Brian went on to explain that, seeing trees as fractals allowed scientists to use Leonardo’s rule to calculate how much carbon dioxide a tree takes from the atmosphere. Since plants are made of carbon, this will tell us how fast a tree will grow. Since all trees follow the same rules, he can calculate the nutrient inputs and outputs of an entire forest in the Amazon Basin. In fact the whole forest has a fractal growth pattern of its own.

### Drawing a tree like Leonardo

As usual, I realized I couldn’t understand this without drawing it. After Brian finished his talk I demonstrated a simple way to understand the fractal branching of trees by drawing it. I had prepared by digging into the math in my sketchbook. To make me look smart, I got some coaching by my daughter, Claire, who is a graduate student in mathematics at UC Berkeley.

Leonardo’s rule can be expressed in this formula:

**D**^{2} = d^{2} + d^{2}

^{2}= d

^{2}+ d

^{2}

with **D** as the diameter of the mother branch and **d **as** **that of the two daughter branches.

This equation simplifies to:

**D/√ 2 = d**

So if D is set to one for simplicity:

**1/√ 2 = 0.7**

The magic number is 0.7. If we give the mother branch diameter of 1, the two daughter branches will each have a diameter of 0.7. In other words, multiplying the diameter of the mother branch by the square root of 2 gives us the diameter of each daughter branch. That’s just how the formula breaks down when it’s simplified.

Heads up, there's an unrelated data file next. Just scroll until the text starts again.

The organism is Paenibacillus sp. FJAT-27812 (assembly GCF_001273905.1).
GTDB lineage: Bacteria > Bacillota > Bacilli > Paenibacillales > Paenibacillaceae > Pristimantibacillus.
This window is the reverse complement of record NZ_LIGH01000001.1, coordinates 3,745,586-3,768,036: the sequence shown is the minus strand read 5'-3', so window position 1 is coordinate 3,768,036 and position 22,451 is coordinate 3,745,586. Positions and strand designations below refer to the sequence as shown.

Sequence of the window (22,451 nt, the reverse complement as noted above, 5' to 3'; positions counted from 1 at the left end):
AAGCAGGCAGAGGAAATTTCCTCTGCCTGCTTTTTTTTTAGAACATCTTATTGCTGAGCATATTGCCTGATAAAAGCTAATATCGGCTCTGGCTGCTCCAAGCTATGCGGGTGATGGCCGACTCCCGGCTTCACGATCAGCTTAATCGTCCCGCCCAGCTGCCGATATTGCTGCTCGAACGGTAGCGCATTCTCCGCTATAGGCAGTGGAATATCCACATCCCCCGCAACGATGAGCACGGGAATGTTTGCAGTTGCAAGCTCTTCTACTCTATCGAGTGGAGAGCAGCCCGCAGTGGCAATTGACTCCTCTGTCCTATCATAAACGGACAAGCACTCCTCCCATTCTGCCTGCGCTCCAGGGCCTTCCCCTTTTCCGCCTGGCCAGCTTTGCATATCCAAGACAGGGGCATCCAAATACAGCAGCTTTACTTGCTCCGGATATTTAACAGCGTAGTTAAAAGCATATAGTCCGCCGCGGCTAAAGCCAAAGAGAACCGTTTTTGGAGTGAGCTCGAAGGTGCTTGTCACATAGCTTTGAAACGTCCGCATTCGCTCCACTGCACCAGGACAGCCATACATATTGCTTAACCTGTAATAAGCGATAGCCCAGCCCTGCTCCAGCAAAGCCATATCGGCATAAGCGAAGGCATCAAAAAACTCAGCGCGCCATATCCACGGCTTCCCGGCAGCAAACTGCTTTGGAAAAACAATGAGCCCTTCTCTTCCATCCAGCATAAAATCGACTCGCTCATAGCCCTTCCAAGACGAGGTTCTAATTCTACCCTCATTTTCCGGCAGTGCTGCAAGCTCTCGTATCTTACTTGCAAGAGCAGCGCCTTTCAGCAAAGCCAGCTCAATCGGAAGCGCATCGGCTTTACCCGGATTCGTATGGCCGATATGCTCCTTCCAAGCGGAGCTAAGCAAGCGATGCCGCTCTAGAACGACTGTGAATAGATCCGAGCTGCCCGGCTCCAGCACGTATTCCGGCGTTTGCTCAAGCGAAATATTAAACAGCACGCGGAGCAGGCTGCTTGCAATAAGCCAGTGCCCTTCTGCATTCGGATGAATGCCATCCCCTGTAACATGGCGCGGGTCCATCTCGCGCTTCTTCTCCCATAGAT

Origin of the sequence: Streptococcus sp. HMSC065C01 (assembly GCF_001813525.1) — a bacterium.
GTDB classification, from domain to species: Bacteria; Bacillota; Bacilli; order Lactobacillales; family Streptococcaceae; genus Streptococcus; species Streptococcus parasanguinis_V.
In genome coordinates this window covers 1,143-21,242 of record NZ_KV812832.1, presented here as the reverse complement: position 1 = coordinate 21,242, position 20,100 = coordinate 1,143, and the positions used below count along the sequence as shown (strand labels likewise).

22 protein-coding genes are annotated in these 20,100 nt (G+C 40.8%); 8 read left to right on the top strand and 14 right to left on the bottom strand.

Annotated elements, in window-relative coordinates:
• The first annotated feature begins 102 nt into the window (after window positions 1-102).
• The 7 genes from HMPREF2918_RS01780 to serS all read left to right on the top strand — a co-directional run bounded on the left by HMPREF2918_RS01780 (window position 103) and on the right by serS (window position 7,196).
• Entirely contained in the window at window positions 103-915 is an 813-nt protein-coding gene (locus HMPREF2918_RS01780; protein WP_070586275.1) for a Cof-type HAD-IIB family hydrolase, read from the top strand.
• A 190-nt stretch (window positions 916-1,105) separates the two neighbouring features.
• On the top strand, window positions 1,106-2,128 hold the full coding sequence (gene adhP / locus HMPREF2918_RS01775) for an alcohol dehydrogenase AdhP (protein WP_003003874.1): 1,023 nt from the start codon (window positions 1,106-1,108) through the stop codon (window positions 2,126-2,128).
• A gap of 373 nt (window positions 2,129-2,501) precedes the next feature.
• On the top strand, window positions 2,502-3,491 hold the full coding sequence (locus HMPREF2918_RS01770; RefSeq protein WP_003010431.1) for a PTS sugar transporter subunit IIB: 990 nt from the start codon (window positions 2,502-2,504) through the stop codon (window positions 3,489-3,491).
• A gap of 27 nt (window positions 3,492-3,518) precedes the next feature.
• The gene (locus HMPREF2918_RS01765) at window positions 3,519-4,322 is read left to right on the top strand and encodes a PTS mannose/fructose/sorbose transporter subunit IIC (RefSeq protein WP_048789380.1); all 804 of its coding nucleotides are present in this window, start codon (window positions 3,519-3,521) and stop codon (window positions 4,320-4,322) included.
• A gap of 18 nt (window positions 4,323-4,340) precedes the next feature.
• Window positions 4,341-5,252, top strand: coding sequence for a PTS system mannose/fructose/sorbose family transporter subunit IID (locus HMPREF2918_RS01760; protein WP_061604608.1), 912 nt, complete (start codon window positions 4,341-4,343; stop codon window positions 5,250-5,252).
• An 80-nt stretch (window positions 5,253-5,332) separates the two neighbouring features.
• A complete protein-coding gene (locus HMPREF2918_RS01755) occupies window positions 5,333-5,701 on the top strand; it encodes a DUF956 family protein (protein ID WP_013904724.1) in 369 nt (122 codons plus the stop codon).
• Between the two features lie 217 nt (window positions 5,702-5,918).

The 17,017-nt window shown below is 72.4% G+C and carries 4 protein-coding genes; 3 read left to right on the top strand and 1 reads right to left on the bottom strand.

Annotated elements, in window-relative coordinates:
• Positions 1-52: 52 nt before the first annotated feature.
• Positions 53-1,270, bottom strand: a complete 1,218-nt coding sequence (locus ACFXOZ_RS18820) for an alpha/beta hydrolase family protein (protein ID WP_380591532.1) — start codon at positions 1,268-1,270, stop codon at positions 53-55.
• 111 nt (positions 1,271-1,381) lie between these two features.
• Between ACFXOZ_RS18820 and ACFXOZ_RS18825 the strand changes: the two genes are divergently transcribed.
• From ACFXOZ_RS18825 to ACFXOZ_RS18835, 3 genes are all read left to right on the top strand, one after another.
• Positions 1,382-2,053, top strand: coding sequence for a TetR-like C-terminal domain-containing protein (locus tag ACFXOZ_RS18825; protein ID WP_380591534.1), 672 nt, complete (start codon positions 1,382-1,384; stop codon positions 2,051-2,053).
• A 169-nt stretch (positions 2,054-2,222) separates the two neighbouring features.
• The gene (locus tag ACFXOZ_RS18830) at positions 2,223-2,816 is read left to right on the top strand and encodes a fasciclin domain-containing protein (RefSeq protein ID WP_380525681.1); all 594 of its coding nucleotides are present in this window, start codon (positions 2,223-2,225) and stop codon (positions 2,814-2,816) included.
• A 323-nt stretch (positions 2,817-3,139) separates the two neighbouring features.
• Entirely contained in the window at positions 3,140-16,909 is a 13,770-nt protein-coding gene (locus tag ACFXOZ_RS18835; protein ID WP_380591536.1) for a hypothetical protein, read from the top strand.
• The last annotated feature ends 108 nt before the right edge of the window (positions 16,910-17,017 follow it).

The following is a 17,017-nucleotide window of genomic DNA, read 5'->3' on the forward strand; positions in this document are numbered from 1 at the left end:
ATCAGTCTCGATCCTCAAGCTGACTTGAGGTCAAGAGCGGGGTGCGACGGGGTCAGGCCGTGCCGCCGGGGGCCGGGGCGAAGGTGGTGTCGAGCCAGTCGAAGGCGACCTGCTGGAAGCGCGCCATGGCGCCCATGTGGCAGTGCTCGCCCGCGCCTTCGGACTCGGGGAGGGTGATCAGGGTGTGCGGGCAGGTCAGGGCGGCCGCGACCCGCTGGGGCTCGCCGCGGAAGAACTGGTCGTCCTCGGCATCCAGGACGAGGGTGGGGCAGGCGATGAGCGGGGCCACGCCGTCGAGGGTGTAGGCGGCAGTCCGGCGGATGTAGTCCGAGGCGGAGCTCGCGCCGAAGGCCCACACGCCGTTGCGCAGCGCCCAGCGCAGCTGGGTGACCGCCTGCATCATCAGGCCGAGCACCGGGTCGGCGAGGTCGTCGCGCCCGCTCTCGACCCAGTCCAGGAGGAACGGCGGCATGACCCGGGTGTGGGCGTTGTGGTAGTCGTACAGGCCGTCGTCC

Interesting. The square root of 2 is an irrational number often found in natural growth patterns. It’s easy to see why–Areas are expressed in squares. Pythagoras stated that the area of a circle (the cross-section) is **π r ^{2}**. The radius is half of the diameter, of course. For my drawing, I’ll just use the diameter.

### Thinking like a tree

There are three factors to consider in drawing tree growth. The diameter of the daughter branches, as just mentioned, the length of each branch before it branches again, and the angle of the diverging the daughter branches from the mother branch. Each tree species has a characteristic branching angle that gives it an identifiable look. After that, the law of tree growth is fairly simple: grow a certain distance, then branch. The branching is to increase its surface area to grow the leaves which life depends on. Finally, the tree must consider strength if it is to survive strong winds and storms.

I went out with a protractor to measure the branching angles of a few of the Palo verde trees growing around the Desert Lab. It was not exactly statistically significant, and there was variation, but the average angle was near 60 degrees. It is what gives the Palo Verde its distinctive flavor.